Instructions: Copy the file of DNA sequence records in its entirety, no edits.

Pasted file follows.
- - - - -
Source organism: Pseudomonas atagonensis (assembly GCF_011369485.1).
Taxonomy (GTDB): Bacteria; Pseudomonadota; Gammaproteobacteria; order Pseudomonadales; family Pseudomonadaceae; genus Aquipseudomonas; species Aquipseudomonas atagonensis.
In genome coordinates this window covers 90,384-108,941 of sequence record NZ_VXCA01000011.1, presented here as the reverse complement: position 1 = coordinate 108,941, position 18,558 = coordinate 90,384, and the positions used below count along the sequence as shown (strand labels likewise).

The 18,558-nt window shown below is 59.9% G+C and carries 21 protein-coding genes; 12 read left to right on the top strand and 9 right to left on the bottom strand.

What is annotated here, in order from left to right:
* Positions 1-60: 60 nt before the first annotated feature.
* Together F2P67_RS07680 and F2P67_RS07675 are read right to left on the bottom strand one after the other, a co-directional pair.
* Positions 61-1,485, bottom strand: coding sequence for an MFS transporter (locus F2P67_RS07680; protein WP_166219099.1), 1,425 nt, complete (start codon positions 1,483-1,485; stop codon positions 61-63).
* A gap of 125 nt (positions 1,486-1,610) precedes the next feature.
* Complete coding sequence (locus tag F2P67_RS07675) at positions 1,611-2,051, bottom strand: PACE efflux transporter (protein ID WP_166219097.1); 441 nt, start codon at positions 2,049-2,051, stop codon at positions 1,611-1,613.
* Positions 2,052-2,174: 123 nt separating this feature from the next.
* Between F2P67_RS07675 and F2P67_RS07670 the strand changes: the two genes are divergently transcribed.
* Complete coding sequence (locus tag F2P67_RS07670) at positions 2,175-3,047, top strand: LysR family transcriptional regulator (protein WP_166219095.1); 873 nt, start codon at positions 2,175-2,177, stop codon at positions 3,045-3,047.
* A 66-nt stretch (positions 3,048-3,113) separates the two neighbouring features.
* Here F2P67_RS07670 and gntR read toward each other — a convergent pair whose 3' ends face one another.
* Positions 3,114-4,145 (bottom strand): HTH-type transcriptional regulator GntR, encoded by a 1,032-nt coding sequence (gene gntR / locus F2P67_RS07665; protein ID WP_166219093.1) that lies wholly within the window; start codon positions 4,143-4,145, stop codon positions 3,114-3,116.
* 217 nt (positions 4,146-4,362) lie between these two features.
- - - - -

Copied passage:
Source organism: Pseudomonas atagonensis (assembly GCF_011369485.1).
Taxonomy (GTDB): Bacteria; Pseudomonadota; Gammaproteobacteria; order Pseudomonadales; family Pseudomonadaceae; genus Aquipseudomonas; species Aquipseudomonas atagonensis.
In genome coordinates this window covers 90,384-108,941 of sequence record NZ_VXCA01000011.1, presented here as the reverse complement: position 1 = coordinate 108,941, position 18,558 = coordinate 90,384, and the positions used below count along the sequence as shown (strand labels likewise).

The 18,558-nt window shown below is 59.9% G+C and carries 21 protein-coding genes; 12 read left to right on the top strand and 9 right to left on the bottom strand.

What is annotated here, in order from left to right:
* Positions 1-60: 60 nt before the first annotated feature.
* Together F2P67_RS07680 and F2P67_RS07675 are read right to left on the bottom strand one after the other, a co-directional pair.
* Positions 61-1,485, bottom strand: coding sequence for an MFS transporter (locus F2P67_RS07680; protein WP_166219099.1), 1,425 nt, complete (start codon positions 1,483-1,485; stop codon positions 61-63).
* A gap of 125 nt (positions 1,486-1,610) precedes the next feature.
* Complete coding sequence (locus tag F2P67_RS07675) at positions 1,611-2,051, bottom strand: PACE efflux transporter (protein ID WP_166219097.1); 441 nt, start codon at positions 2,049-2,051, stop codon at positions 1,611-1,613.
* Positions 2,052-2,174: 123 nt separating this feature from the next.
* Between F2P67_RS07675 and F2P67_RS07670 the strand changes: the two genes are divergently transcribed.
* Complete coding sequence (locus tag F2P67_RS07670) at positions 2,175-3,047, top strand: LysR family transcriptional regulator (protein WP_166219095.1); 873 nt, start codon at positions 2,175-2,177, stop codon at positions 3,045-3,047.
* A 66-nt stretch (positions 3,048-3,113) separates the two neighbouring features.
* Here F2P67_RS07670 and gntR read toward each other — a convergent pair whose 3' ends face one another.
* Positions 3,114-4,145 (bottom strand): HTH-type transcriptional regulator GntR, encoded by a 1,032-nt coding sequence (gene gntR / locus F2P67_RS07665; protein ID WP_166219093.1) that lies wholly within the window; start codon positions 4,143-4,145, stop codon positions 3,114-3,116.
* 217 nt (positions 4,146-4,362) lie between these two features.